Network Graphs – Network Graphing Tools

By Staff Contributor on September 17, 2020

When managing a large enterprise network, having a clear overview of your entire network infrastructure and connections is critical for both troubleshooting and performance. One crucial piece of the puzzle is using a network graphing tool, or network topology tool. Network graphs show you your network’s physical and logical connections and allow you to have a visual representation of how your network is operating and where data is flowing.

Without a network map, troubleshooting can be slow and it can be hard to pinpoint exactly where an issue has occurred. The best way to produce these graphs is to use a network graphing tool, such as SolarWinds® Network Topology Mapper (NTM). These tools automatically scan your network for all devices and links and establish a visual graph for you to use in your network monitoring and maintenance.

What Are Network Graphs?

Network graphs are also known as network diagrams, and they show connections between entities (devices) on the network, known as nodes. Connections between nodes are known as links or may also be called “edges.” The entire picture a network graph builds is also known as a network topology. This overview is extremely useful when both setting up a network and determining how to best fix a problem when an issue occurs.

There are a few different ways in which you can organize a network, most of which fit into the following categories:

  • Bus: A bus network topology is a string of nodes in a line, along one cable with two endpoints. Data can be transmitted along the bus in only one direction. The benefits of this approach are it’s easy to set up, and cost-effective, particularly in small networks. The major disadvantage is if one point along the cable fails, the whole network goes down. In addition, if traffic through the network is heavy, this kind of topology can quickly show performance problems.
  • Ring: Another common network topology is the ring arrangement. A ring topology is where nodes are arranged in a ring or circle type arrangement, with each device connected to another, and the last one connected to the first. A ring topology can transmit data in either one direction or both directions. The advantage of this kind of topology is it’s easy to set up and expand and is easy to transmit data without performance slowdowns. Like a bus topology, ring topologies face the disadvantage of having the entire network disrupted if one node goes down.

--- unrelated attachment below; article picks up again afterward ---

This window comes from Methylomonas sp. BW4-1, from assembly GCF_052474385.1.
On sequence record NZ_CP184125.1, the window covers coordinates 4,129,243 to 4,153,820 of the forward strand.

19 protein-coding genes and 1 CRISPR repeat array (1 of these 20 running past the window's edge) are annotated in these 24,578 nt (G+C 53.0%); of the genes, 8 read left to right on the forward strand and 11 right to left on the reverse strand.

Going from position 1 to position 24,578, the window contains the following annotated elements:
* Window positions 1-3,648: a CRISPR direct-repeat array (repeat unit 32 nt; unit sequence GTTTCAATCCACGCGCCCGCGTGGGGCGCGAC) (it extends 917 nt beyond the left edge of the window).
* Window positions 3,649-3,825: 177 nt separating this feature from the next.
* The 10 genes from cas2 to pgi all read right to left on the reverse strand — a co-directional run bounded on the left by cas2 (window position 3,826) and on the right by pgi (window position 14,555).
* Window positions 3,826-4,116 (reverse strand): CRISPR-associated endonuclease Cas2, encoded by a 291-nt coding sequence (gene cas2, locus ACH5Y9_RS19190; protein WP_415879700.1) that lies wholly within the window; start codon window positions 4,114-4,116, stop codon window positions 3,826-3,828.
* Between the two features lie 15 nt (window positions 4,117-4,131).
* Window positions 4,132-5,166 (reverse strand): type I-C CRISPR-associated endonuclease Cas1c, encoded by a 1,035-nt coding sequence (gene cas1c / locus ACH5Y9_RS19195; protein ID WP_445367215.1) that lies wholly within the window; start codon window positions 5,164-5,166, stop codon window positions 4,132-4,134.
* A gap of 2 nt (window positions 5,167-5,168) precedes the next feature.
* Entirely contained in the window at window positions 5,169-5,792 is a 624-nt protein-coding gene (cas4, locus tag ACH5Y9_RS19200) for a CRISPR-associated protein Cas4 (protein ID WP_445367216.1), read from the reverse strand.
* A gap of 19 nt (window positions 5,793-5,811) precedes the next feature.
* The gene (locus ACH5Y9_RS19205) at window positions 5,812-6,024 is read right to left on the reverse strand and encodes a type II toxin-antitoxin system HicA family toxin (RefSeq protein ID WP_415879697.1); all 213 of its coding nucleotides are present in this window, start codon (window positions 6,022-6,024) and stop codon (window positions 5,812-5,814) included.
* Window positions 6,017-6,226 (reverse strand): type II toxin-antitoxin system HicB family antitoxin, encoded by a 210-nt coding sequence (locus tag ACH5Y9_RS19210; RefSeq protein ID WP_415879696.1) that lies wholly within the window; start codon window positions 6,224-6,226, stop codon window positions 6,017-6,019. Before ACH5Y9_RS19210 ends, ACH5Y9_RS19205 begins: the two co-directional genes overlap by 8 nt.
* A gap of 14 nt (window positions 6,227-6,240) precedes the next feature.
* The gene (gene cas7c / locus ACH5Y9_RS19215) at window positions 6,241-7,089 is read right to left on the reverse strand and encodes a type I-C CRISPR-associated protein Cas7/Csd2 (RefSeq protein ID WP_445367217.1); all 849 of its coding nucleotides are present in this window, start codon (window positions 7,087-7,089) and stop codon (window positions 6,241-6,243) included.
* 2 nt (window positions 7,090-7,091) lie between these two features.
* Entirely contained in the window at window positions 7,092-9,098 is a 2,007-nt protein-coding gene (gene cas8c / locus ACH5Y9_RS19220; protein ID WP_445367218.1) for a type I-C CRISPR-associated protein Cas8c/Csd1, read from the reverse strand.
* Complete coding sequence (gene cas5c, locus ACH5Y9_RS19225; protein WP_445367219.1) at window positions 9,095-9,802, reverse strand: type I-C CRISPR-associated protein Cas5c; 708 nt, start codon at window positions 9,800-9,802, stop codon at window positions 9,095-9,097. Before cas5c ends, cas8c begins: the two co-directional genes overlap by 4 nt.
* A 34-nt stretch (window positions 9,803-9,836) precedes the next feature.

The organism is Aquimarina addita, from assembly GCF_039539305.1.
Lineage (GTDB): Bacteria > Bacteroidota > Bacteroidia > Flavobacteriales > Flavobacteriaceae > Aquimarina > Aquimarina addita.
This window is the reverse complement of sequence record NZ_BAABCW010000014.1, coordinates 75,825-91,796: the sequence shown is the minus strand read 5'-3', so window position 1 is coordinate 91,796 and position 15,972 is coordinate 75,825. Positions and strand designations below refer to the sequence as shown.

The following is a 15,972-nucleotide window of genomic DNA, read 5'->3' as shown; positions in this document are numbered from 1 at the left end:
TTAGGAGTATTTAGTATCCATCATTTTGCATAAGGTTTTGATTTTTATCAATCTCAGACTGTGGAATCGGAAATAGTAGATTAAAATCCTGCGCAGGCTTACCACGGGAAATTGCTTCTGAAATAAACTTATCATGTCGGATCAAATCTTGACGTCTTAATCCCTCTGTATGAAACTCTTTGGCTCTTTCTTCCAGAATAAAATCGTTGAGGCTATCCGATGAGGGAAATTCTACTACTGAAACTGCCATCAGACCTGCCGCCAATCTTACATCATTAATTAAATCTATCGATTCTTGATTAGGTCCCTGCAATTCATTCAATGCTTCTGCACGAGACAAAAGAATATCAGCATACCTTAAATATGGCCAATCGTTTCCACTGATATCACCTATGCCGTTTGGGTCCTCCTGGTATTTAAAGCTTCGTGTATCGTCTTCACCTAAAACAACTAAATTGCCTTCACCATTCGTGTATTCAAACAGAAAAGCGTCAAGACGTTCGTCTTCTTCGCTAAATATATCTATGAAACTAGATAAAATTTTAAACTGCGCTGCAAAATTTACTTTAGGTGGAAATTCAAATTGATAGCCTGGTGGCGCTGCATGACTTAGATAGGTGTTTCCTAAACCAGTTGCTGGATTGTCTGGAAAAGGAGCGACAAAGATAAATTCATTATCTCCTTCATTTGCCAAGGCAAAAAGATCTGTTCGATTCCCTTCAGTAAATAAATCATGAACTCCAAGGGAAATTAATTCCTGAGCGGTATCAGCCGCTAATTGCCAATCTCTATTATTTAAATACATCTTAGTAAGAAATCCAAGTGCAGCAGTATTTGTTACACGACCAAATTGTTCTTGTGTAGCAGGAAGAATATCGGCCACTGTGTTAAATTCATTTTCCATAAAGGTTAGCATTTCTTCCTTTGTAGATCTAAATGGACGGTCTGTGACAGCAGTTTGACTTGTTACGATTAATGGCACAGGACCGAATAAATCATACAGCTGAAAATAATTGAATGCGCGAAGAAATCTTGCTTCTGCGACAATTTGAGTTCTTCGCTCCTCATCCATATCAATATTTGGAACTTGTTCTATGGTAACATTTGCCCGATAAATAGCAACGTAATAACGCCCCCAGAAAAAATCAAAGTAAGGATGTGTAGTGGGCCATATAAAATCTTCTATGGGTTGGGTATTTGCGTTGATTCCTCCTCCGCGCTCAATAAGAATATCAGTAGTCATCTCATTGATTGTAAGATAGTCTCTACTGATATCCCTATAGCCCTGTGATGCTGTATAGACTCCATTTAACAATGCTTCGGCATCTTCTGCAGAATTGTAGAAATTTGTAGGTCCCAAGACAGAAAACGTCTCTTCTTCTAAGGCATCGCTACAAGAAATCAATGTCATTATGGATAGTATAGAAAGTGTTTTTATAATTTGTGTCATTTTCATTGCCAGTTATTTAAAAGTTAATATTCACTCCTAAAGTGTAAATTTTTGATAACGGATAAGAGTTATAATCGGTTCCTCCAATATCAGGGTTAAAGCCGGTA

• Star: A star topology has a single hub in the center, with nodes coming off like spokes on a wheel, or points on a star. Each node has a separate connection to the hub, and if there are few nodes then the network can perform quickly. These kinds of networks are also easy to modify, as each node is separate from the others. The downside is they can be expensive, and if the hub fails the entire network goes down.
  • Mesh: Mesh topologies are a little more complex, as every node is connected to every other node. They use two methods to transmit data, called flooding and routing. Flooding means data is transmitted to every node on the network, which prevents data loss but increases load. Routing transmits data only from specific nodes to the ones intended to receive it, which puts less load on the network, and requires routing logic, so the network knows how to handle broken nodes or connections. Mesh networks are more complex to set up but are robust.
  • Tree: A tree topology is set up with a hierarchy of nodes, with one root node and others extending from it like branches from a tree. Essentially, it’s a combination of bus and star topologies, making it easy to set up, maintain, and expand. The main risk is if the central root node fails everything else fails with it, and it requires a lot of cabling to set up.
  • Hybrid: A hybrid topology is self-explanatory: combinations of the above topologies form a hybrid approach.

common network graph topologies

Your network topology matters for several reasons. If your network isn’t organized efficiently or correctly, you may end up with poor network performance or constant problems. Depending on how your company operates and what kind of services you offer, you may want to choose different network topology arrangements. In addition, when you have your network organized in the right way, this can help you effectively allocate resources where they’re needed most. This allows your network to run smoothly, with fewer errors and faster resource flow, which ultimately saves your organization money and time.

Each of these network topologies offers different benefits and disadvantages. In any case, no matter which network structure you’re operating with, you need to have a clear map or network graph of what it all looks like. These network graphs show a visual representation of the physical layout of your network, and what is called the “logical” layout of your network.